READING ACROSS AMERICA CONTRIBUTES TO HEALTHY BRAINS

Wednesday, March 2, 2011

Wouldn’t it be wonderful if 100% of children were read to daily? 

Reading offers numerous benefits for a developing brain. When a child is read to, cells in the brain are triggered within seconds. Some existing connections in the brain are strengthened while new connections are formed.  This helps create a more defined and complex wiring of the brain that will benefit a child throughout life. 

The time spent cuddling while reading is also very important.This closeness helps the brain make valuable connections contributing to healthy emotional development. It is ideal to begin sharing books with infants. A love of books begins when children are exposed to reading early.

Since the brain learns through repetition, children love having favorite books read again and again. This leads to strong language skills. Listening to stories also contributes to the development of the ability to pay focused attention and filter out distractions.  

In honor of Read Across America Day, the following fun activity ideas are centered around the book, The Cat in the Hat with insights into how they help support brain development. These activities provide additional learning opportunities to enhance reading. They are designed for the way children learn best……. Having fun with you!

For more brain development activities for everyday life go to http://www.braininsightsonline.com/


O – 1 Year Olds
Show the baby pictures in the book. Point to and name the object in the pictures.

Brain Insight: A child’s language development is based on the amount of language heard in the first three years. A child needs to hear direct language to develop language skills. TV and DVD's do not provide the interactive experiences the brain needs.

1 – 2 Year Olds

Name items and have the baby point to items pictured in the book.
Examples: Say, “Point to the hat.” or “Where is the fish?”

Brain Insight: Providing learning experiences in a fun and relaxed way with you can reduce the level of stress chemicals in a child’s brain.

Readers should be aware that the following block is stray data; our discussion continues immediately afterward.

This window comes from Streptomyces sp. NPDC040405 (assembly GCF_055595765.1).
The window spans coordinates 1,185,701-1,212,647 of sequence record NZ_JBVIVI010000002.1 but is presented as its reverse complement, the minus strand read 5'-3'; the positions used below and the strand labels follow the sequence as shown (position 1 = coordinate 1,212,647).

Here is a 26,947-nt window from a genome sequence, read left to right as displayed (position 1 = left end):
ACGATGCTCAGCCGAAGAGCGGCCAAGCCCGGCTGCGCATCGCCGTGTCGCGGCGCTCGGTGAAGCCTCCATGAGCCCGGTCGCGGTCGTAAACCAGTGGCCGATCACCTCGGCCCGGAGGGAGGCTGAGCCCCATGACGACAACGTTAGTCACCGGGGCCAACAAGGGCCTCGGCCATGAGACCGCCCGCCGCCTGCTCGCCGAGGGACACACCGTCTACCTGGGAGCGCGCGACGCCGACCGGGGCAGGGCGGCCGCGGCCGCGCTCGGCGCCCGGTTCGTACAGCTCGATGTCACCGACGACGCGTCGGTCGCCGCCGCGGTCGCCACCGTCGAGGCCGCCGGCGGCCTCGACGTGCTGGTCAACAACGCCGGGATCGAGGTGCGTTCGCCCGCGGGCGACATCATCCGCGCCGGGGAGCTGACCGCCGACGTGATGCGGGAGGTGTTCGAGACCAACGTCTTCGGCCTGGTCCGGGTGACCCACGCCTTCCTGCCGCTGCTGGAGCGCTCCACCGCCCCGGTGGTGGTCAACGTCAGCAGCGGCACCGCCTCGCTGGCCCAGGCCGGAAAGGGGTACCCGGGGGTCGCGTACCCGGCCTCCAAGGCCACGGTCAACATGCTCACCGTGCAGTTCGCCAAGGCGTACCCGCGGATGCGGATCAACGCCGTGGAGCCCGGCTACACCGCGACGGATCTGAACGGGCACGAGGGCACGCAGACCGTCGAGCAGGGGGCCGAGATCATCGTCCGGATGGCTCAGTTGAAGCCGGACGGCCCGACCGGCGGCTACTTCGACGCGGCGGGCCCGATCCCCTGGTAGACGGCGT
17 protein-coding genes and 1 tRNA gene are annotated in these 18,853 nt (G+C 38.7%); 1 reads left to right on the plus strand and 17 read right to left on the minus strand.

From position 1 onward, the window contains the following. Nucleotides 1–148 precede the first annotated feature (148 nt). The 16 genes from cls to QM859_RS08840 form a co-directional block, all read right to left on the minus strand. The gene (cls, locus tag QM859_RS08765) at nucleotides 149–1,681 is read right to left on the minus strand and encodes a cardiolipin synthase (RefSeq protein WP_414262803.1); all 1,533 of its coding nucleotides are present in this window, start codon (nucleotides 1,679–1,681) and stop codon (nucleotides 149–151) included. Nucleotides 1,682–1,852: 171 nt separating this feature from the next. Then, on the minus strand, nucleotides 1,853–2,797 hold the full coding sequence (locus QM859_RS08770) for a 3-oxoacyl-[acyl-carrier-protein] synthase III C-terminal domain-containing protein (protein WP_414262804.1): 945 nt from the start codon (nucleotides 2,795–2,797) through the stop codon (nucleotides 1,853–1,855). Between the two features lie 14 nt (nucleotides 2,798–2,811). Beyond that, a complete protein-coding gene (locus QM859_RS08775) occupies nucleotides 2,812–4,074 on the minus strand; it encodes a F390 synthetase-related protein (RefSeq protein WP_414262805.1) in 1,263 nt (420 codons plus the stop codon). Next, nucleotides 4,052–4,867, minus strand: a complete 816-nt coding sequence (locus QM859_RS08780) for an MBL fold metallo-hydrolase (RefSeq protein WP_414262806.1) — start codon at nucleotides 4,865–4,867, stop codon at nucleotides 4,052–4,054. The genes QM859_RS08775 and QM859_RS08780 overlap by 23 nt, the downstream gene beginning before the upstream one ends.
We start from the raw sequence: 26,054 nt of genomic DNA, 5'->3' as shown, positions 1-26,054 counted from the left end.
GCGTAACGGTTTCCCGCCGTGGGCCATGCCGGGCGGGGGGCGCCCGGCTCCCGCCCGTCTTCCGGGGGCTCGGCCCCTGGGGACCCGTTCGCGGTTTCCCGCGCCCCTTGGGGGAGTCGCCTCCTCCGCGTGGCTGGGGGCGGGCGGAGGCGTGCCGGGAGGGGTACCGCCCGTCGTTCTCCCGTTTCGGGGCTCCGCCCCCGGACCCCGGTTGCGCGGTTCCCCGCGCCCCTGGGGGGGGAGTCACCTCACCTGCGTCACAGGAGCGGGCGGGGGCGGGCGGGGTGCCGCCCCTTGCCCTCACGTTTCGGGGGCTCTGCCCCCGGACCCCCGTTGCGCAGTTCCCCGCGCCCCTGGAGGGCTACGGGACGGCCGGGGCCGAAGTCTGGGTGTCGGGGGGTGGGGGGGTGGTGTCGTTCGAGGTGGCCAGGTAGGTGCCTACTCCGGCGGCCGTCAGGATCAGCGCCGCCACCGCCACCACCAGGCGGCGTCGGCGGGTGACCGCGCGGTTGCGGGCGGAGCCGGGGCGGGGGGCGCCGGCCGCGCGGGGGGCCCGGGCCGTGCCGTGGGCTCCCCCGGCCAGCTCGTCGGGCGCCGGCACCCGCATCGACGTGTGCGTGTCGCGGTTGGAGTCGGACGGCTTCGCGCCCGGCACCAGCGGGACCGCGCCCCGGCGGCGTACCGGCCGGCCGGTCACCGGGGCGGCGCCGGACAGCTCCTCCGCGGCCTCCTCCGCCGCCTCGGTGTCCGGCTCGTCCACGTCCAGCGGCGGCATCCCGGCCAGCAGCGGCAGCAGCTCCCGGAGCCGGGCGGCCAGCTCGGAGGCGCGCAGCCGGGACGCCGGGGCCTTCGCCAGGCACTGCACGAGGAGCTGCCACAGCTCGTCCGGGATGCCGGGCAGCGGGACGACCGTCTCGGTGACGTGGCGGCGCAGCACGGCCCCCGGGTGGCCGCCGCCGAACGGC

2 – 3 Year Olds

Have the child play a, “Cat in the Hat” clean up game. Give the child directions to follow to pick up items after playing.
Examples: “Pick up the ball, put it in the toy box and crawl back.” Or, “Put the
book on the shelf and hop back.”

Brain Insight: Fun following directions activities give a child’s brain the practice it needs to remember more than one direction.

3 – 4 Year Olds
Have the child walk around trying to balance a book on his/her head.

Brain Insight: Movement activities help coordinate learning in many brain areas. Strong connections are made through activities using many senses and skills together.

4 – 5 Year Olds
As you read a paragraph in the story, stop and say one of the rhyming words. Have the child say the other rhyming word.
Example: "Have not fear said the Cat,
I will not let you fall.
I will hold you up high
As I stand on this ball."

You say “fall” the child will say, “ball”

Brain Insight: By the time a child is five a vocabulary of about 2,500 – 3,000 words can be developed. This is an increase from the 50 words known as a toddler. This only happens when a child has the chance to hear and use lots of words directly.

5 - 6 Year Olds
As you read the story, ask questions.

Examples: What do you think will happen next?, What do you think will happen if the Cat in the Hat balances more things?, or What do you think the fish will say about that?

At the end of the story ask, “What would you do if your Mother asked you?”

Brain Insights: Higher level brain skills are developed when thinking creatively. Brain development is also impacted positively when a child is listened and responded to. 


Do you have a memory of a favorite book or early reading experience to share? On this day dedicated to reading, it would be fun to have you share your favorite childhood book.  (Mine is, The Velveteen Rabbit)

Comments

3 Responses to “READING ACROSS AMERICA CONTRIBUTES TO HEALTHY BRAINS”
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Elissa said...

Awesome article. Thanks for breaking activities and brain insights into age groups- very helpful!

March 3, 2011 at 4:33 PM
Deborah McNelis said...

Elissa, It is wonderful to know you found the activities so helpful. The age brake down is the same as the ones in the brain development packets if you are looking for more information!

Thanks for all you are doing to support early learning!

March 3, 2011 at 5:11 PM
Morgan said...

It's really wonderful if during childhood you will introduce book. This way they brain will have an early development. It also enhance their imagination and thinking skills. :D

March 5, 2012 at 10:21 AM

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